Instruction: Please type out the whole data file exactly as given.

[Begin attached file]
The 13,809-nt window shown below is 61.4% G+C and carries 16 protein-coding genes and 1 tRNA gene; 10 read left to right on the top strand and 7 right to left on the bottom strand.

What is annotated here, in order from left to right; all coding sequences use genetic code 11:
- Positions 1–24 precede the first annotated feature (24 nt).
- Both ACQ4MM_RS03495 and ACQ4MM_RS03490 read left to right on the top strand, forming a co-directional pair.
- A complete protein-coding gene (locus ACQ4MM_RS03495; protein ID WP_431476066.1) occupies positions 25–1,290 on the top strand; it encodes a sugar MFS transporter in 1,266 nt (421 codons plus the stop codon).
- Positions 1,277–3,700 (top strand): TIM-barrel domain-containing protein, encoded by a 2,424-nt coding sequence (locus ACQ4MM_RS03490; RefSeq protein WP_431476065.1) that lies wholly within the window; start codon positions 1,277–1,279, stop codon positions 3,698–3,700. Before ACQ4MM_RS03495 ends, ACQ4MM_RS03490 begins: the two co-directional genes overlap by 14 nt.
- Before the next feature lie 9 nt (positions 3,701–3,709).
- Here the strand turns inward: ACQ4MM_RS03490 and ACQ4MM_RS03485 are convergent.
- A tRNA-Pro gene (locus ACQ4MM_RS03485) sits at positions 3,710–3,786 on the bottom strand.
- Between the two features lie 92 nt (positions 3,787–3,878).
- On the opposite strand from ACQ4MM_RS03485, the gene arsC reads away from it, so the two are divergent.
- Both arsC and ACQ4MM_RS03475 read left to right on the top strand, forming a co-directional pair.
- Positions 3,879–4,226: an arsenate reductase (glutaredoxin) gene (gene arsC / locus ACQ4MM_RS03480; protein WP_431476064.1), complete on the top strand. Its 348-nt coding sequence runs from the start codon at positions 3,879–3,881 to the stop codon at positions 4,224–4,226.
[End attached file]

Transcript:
The 13,809-nt window shown below is 61.4% G+C and carries 16 protein-coding genes and 1 tRNA gene; 10 read left to right on the top strand and 7 right to left on the bottom strand.

What is annotated here, in order from left to right; all coding sequences use genetic code 11:
- Positions 1–24 precede the first annotated feature (24 nt).
- Both ACQ4MM_RS03495 and ACQ4MM_RS03490 read left to right on the top strand, forming a co-directional pair.
- A complete protein-coding gene (locus ACQ4MM_RS03495; protein ID WP_431476066.1) occupies positions 25–1,290 on the top strand; it encodes a sugar MFS transporter in 1,266 nt (421 codons plus the stop codon).
- Positions 1,277–3,700 (top strand): TIM-barrel domain-containing protein, encoded by a 2,424-nt coding sequence (locus ACQ4MM_RS03490; RefSeq protein WP_431476065.1) that lies wholly within the window; start codon positions 1,277–1,279, stop codon positions 3,698–3,700. Before ACQ4MM_RS03495 ends, ACQ4MM_RS03490 begins: the two co-directional genes overlap by 14 nt.
- Before the next feature lie 9 nt (positions 3,701–3,709).
- Here the strand turns inward: ACQ4MM_RS03490 and ACQ4MM_RS03485 are convergent.
- A tRNA-Pro gene (locus ACQ4MM_RS03485) sits at positions 3,710–3,786 on the bottom strand.
- Between the two features lie 92 nt (positions 3,787–3,878).
- On the opposite strand from ACQ4MM_RS03485, the gene arsC reads away from it, so the two are divergent.
- Both arsC and ACQ4MM_RS03475 read left to right on the top strand, forming a co-directional pair.
- Positions 3,879–4,226: an arsenate reductase (glutaredoxin) gene (gene arsC / locus ACQ4MM_RS03480; protein WP_431476064.1), complete on the top strand. Its 348-nt coding sequence runs from the start codon at positions 3,879–3,881 to the stop codon at positions 4,224–4,226.